Public Prosecutors and Discretion: A Comparative Study

By Julia Fionda | Go to book overview

Preface

THIS book is about a branch of the criminal justice process often neglected in academic research, especially in England and Wales. Some excellent work has been published on the role of public prosecutors, but it is generally the judge, the police officer, and the prison service who have stolen the limelight in criminological debate in recent years. To be fair, in this country this is partly due to the fact that the Crown Prosecutor has only been in existence since 1986. Nevertheless, it is hoped that this study might bridge a small section of that gap. A discussion on any branch of the criminal process could consider a wide variety of practical, procedural, or theoretical issues, all worthy of detailed study. To discuss them all would be impossible in one small volume. So, the scope of this book is restricted to one specific aspect of the prosecutor's role. For those who find this narrowness a point of criticism, apologies.

The selection of the 'sentencing' aspects of the prosecutor's role was not random. While it is a controversial and, to some, an alarming topic for study, the main thesis of the book grew from an increasing realization that in the last decade, in some European jurisdictions, the prosecutor has been a significant figure behind some remarkable penal trends. This influence of the prosecutor has often been referred to by commentators rationalizing such trends in various countries, but has not formed the basis of a discrete and specific inquiry. Furthermore, in England and Wales the development of any facet of the prosecutor's role is a topical issue, as the Crown Prosecution Service has been regularly subjected to the curiosity and critical gaze of government committees, keeping a maternal check on this 'fledgling' branch of the criminal process. The analysis of the influence of the public prosecutor over the sentencing process, and of the increasingly active role of prosecutors in other jurisdictions in administering criminal sanctions, may at least give some food for thought to those faced with steering the Crown Prosecutor in a consistent direction in forthcoming years. Written in the midst of a media panic in England and Wales (and, to some extent, elsewhere) over crime and public order, developments in criminal justice are fast-moving, dynamic, and constantly changing. As far as possible, the factual information in this book is correct up to 1 August 1994.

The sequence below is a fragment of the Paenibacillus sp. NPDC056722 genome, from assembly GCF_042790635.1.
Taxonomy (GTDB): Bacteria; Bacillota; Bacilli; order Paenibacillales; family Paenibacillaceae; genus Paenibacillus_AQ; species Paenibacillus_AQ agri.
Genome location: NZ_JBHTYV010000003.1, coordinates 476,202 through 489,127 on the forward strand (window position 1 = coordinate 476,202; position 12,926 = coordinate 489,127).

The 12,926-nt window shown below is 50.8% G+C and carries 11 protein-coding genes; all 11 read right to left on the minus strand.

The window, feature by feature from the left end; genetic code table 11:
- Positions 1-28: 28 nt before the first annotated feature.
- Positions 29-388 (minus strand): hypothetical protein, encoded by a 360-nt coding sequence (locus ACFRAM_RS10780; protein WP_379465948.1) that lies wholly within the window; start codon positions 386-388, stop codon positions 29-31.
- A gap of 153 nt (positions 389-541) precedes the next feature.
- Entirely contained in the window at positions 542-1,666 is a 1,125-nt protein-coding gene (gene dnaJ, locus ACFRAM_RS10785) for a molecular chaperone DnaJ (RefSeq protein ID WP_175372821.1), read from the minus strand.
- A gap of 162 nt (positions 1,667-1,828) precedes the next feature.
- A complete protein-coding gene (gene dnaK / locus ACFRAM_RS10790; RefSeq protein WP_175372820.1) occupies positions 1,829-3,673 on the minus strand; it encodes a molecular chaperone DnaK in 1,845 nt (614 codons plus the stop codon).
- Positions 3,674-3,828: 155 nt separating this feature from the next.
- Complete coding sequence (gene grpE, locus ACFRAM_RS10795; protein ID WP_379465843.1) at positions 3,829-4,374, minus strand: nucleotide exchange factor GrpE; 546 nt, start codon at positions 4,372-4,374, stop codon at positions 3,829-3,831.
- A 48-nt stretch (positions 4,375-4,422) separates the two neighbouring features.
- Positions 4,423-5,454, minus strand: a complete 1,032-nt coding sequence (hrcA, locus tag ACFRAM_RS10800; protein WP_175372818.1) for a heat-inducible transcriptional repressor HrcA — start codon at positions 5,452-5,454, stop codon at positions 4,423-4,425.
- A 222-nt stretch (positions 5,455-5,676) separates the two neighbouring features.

This study would simply not have been possible without the support and generous assistance of a great many people. In each jurisdiction that I visited, many extremely over-worked practitioners and academics kindly gave their time to talk to me about their work, their ideas, and their

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